SPOILERS SPOILERS SPOILERS SPOILERS
My initial thought when I heard North and South was : like, the Civil War, right?
Of course I realized that it wasn't waaaay before I signed up for the readalong, but still. I totally felt like a doofus.
How in the biblioworld have I not read anything by Gaskell or even HEARD much about her? Why are there not more people reading her WORDS?! I am in literary love with her. You see, I've been foggy brained for the past four or so days due to sinuses going all wackadoo. I seriously spent two days in bed watching the tele because I couldn't focus on anything remotely wordy. And normally that would have been FINE except I really wanted to continue reading.
So, what's North and South really about? The industrialization of Europe perhaps with a sprinkle of marrying for love or money and various other turn of the century sorta themes. I'm talking scope here, people. But let me talk INTRICATE now. PERSONAL even.
So what's happened in the first fourteen chapters?
Margaret is our opinionated heroine. She lived for a wee bit in London with her cousin, Edith, but longed to return to her frolicly life in Helstone where her pops (Mr. Hale) is the pastor. Helstone is conveyed as this fairy tale land where one can traipse around in idyllic play, drawing and nature-gazing all day. In fact, when Mags describes Helstone to the Very Interested Mr. Henry Lennox he kids her of her starry-eyed adoration.
Upon Edith's marriage to Captain Lennox (another one), Mags returns to Helstone and is THRILLED and all is merry, even if a wee bit awkward with that whole love confession from Henry.
And then, Mr. Hale becomes withdrawn and decides that he is having a crisis of faith and must leave the church, i.e. HELSTONE. Mags is distraught. Mrs. Hale is distraught. Mr. Hale can't handle the distraughtness so HE is distraught. And all move to Milton, which is, like, the Opposite of Helstone. It's smoky and manufacturery. And there's poor folk all around. And worst yet. UNEDUCATED FOLK.
Enter Mr. Thorton, runner of a mill. Mr. Hale loves him; Mags can't stand him. He has a mother, who is sharp and strong and a sister who is sickly and sickly. Mags also meets up with Bessie - one of those poor and uneducated folks - who she gets a Soft Spot for.
Cut Mags some slack
Aiiighty. I'm diggin' Mags. Really. I know that there are many who are all she's a snotty little snot who has a fierce case of Ms. Judgeypants but I disagree. She's just TRADITIONAL. She loves nature and farming and small towns and neighborly functions like visiting and talking about classical literature. Milton and therefore everything else associated with Milton is none of the above.
Also, let's focus here people. She just lost her home - the place she loved the most. This wasn't a Dorothy and the Oz moment where home disappeared and she then realized how important it was to her. Rather, all she could think about in London was how amazing Helstone was. Aaaand then she gets stuck being the person to break the news to her mom? What is up with that? I wanted to throttle Mr. Hale. Seriously. Like, there are times when I come across a parent of a child I teach and I want to have one of those you-are-the-parent-not-the-child lecture?! Well, that was me with Mr. Hale.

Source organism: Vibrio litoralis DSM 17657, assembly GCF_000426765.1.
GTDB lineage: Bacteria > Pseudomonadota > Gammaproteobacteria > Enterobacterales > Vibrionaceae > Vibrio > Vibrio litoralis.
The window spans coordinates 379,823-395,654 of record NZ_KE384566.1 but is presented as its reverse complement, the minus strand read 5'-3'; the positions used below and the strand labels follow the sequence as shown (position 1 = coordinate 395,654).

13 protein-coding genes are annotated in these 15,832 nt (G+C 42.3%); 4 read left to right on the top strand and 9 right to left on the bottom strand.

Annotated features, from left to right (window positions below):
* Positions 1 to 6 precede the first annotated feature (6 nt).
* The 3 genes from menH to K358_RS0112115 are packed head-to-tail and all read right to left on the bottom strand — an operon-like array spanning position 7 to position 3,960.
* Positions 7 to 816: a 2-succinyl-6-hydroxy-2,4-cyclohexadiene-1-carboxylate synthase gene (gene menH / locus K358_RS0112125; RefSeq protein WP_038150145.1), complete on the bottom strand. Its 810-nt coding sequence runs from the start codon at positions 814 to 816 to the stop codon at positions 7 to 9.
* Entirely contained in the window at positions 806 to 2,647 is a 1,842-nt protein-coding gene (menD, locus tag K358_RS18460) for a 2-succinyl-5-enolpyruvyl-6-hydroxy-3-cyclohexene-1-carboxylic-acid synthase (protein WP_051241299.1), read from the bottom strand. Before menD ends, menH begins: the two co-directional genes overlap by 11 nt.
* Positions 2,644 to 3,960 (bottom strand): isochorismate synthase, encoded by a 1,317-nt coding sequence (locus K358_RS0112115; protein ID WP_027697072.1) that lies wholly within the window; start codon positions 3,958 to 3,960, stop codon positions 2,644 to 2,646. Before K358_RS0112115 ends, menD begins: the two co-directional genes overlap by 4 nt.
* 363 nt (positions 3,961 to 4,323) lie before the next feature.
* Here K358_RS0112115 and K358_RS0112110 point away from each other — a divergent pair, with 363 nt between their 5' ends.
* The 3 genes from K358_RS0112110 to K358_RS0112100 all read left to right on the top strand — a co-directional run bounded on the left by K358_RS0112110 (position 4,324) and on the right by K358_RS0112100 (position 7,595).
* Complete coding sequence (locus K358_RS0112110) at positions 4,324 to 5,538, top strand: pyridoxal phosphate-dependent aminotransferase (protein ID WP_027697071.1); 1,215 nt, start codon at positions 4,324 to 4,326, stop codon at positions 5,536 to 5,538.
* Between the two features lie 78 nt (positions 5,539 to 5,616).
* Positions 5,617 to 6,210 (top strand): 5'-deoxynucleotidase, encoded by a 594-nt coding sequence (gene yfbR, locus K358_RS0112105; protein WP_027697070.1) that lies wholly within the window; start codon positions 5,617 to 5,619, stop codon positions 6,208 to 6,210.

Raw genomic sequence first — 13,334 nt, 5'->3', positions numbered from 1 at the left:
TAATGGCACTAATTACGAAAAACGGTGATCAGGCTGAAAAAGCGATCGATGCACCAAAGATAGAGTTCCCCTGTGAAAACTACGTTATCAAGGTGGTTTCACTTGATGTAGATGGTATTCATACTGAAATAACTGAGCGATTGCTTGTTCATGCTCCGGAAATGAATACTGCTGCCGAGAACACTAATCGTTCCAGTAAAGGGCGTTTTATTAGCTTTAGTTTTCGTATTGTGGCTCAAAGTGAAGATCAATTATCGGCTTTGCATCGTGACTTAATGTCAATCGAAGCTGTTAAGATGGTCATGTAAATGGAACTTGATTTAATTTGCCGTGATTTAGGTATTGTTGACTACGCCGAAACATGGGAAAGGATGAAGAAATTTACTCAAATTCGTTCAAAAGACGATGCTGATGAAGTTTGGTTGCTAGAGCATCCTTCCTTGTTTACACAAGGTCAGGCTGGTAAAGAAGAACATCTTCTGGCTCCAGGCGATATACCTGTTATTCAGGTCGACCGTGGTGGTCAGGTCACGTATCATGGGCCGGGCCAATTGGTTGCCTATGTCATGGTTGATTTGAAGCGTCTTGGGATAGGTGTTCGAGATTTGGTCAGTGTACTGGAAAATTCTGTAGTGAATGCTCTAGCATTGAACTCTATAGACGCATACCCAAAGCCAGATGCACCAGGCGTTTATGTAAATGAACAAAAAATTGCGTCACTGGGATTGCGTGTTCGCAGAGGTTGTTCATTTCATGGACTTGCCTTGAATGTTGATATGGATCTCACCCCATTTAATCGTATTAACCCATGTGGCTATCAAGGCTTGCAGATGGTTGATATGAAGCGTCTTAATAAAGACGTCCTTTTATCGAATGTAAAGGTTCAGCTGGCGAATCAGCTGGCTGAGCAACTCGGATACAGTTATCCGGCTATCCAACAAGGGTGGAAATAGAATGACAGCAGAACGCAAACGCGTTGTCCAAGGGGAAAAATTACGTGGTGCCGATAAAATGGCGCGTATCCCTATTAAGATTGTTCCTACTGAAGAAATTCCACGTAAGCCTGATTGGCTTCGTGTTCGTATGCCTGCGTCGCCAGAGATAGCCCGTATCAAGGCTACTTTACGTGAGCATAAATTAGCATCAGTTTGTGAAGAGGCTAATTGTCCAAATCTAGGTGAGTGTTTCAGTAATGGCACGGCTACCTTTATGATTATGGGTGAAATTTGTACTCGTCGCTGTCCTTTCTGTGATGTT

In **my** opinion, Margaret should get an award for taking on the emotional brunt of this whole experience. After the move BOTH parents are losing it slightly. Mr. Hale can't stand to watch his daughter and wife lose it and Mrs. Hale has sickened herself (is this for real or for fake people? Still haven't figured it out). Mags is the glue in this sucky sandwich.
And how sad was it...
Bessie oh Bessie. This is terrible. The convos with her pop are horrible. The whole Miss, of course there's a part of me waiting for death; wouldn't you be if you had to consider life like this for another twenty-thirty-forty years? *sob*
Oh and Mr. Thorton? HIS dad offed himself? Do we find out more about THAT? I'd like to know what was going on there before Thorton had to step up and be a man. Were they struggling? I got the impression that the struggles only happened shortly after dad's suicide when he had to take over being the man of the household.
And I'm still not getting
What was the religious indecision by Mr. Hale. I don't get the sense that he stopped believe in god, do you? I read some of the notes in the back of my book and they said that Gaskell kept it pretty vague for a reason. Is that just in my book? What does anyone else gather...
Oh and the brother? He's not allowed back into England because of a mutiny? Over a mean Captain?
I'm really digging Mr. John Thorton. When he told his family story, my heart just went pitter patter. What?! I'm all about broken people overcoming adversaries.